binary	    a binary operator such as +;

relation     a relation such as =;

opening	    a opening bracket such as (;

closing	    a closing bracket such as );

punctuation  a punctuation character such as ,;

inner	    a subformula contained within brackets;

suppress     spacing that suppresses automatic spacing adjustment.

Components of an equation get a type in one of two ways.

type t e
This  yields  an	equation component that contains e but that has type t, where t is one of the types mentioned above.  For example,
times is defined as

type "binary" \(mu

The name of the type doesn't have to be quoted, but quoting protects from macro expansion.

chartype t text
Unquoted groups of characters are split up into individual characters, and the type of each character is looked up; this changes the
type that is stored for each character; it says that the characters in text from now on have type t.  For example,

chartype "punctuation" .,;:

would  make  the	characters  .,;: have type punctuation whenever they subsequently appeared in an equation.  The type t can also be
letter or digit; in these cases chartype changes the font type of the characters.  See the Fonts subsection.

New primitives
e1 smallover e2
This is similar to over; smallover reduces the size of e1 and e2; it also puts less vertical space between e1 or e2 and the fraction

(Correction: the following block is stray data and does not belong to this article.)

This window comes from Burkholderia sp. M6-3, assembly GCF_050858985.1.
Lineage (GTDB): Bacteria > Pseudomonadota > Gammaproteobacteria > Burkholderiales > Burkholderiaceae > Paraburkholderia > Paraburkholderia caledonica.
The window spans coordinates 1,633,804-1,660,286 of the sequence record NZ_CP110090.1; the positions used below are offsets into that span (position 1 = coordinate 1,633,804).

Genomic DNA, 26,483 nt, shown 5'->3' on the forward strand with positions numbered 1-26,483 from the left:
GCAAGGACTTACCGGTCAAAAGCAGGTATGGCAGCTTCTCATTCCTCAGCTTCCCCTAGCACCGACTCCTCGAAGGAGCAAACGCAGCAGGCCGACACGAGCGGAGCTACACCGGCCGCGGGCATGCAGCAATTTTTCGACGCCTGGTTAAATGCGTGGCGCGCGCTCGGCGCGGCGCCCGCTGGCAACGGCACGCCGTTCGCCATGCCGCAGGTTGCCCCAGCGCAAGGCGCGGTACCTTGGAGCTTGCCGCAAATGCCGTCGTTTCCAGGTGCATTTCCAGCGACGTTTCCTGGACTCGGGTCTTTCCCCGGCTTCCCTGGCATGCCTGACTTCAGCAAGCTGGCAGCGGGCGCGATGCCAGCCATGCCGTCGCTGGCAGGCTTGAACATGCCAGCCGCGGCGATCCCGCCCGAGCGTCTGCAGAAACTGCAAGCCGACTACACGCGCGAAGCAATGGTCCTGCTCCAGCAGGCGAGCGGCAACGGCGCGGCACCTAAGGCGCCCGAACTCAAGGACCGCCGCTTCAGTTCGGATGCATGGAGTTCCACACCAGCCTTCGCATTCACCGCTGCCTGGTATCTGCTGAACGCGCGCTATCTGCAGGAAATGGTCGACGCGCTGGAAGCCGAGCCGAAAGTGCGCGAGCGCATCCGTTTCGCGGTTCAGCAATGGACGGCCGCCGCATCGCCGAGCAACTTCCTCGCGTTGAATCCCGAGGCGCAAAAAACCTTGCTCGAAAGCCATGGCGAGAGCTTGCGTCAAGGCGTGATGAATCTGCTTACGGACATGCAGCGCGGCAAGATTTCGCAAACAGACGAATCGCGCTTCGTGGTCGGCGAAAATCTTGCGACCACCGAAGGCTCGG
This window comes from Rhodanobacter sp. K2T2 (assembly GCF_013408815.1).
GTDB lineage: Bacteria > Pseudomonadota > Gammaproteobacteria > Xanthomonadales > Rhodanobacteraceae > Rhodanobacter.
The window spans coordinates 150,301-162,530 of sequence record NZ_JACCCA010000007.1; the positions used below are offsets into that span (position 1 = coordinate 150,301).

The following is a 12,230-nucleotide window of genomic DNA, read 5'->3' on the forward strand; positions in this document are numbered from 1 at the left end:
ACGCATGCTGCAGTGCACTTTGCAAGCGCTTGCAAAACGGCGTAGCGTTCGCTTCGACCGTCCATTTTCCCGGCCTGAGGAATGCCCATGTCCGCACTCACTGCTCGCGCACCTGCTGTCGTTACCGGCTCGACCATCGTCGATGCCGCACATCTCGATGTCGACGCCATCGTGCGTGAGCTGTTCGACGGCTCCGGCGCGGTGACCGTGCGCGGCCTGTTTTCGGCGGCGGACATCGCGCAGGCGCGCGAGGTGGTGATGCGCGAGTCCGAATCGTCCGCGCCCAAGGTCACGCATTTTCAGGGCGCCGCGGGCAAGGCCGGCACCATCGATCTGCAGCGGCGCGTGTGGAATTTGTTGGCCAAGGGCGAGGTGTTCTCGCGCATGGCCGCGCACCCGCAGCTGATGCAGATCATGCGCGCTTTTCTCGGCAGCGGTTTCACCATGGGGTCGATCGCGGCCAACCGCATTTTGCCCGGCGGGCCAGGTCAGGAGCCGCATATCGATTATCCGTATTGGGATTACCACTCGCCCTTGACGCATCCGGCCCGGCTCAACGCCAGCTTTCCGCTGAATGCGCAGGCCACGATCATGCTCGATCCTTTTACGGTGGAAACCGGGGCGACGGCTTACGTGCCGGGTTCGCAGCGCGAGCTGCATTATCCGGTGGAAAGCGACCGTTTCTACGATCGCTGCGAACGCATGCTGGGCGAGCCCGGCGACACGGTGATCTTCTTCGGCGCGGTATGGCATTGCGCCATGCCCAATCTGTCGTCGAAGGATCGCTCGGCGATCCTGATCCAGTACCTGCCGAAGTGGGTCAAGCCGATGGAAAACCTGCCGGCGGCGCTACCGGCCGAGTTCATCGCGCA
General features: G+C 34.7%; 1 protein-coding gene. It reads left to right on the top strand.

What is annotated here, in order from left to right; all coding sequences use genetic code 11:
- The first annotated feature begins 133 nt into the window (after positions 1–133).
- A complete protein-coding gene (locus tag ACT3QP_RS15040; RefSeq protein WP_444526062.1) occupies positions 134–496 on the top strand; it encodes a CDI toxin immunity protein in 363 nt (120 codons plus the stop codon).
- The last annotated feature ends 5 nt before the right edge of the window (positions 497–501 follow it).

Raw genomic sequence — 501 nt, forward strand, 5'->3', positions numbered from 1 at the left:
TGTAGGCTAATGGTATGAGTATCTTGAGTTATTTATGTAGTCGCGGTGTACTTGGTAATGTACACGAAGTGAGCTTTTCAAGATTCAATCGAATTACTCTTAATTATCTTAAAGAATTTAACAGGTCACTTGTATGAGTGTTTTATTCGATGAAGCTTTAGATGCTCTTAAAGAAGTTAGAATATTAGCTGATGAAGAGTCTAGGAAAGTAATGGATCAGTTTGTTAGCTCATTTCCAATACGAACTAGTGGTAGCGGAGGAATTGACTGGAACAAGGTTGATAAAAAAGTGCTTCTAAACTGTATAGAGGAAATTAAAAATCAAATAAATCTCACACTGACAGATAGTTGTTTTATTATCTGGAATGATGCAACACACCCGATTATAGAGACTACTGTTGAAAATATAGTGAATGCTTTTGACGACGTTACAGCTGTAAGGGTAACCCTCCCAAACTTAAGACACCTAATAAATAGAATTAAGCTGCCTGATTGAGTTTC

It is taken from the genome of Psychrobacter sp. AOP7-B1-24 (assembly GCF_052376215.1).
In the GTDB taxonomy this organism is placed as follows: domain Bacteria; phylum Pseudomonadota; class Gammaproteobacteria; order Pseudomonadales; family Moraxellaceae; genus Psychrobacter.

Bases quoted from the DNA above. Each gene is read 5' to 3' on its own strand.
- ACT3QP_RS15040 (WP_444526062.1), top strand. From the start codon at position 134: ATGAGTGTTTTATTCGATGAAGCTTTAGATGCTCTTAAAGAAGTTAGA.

bar.   The  over	primitive  corresponds to the TeX \over primitive in display styles; smallover corresponds to \over in non-display
styles.

vcenter e
This vertically centers e about the math axis.  The math axis is the vertical position about which characters such as +  and  -  are
centered; also it is the vertical position used for the bar of fractions.  For example, sum is defined as

{ type "operator" vcenter size +5 \(*S }

e1 accent e2
This  sets e2 as an accent over e1.  e2 is assumed to be at the correct height for a lowercase letter; e2 will be moved down accord-
ing if e1 is taller or shorter than a lowercase letter.  For example, hat is defined as

accent { "^" }

dotdot, dot, tilde, vec and dyad are also defined using the accent primitive.

e1 uaccent e2
This sets e2 as an accent under e1.  e2 is assumed to be at the correct height for a character without a descender; e2 will be moved
down if e1 has a descender.  utilde is pre-defined using uaccent as a tilde accent below the baseline.

split "text"
This has the same effect as simply

text

but text is not subject to macro expansion because it is quoted; text will be split up and the spacing between individual characters

nosplit text
This has the same effect as

"text"

but because text is not quoted it will be subject to macro expansion; text will not be split up and the spacing  between	individual

e opprime
This  is	a  variant  of	prime  that  acts  as  an  operator  on  e.   It  produces a different result from prime in a case such as
A opprime sub 1: with opprime the 1 will be tucked under the prime as a subscript to the A (as is conventional in mathematical type-
setting), whereas with prime the 1 will be a subscript to the prime character.  The precedence of opprime is the same as that of bar
and under, which is higher than that of everything except accent and uaccent.  In unquoted text a ' that is not the first  character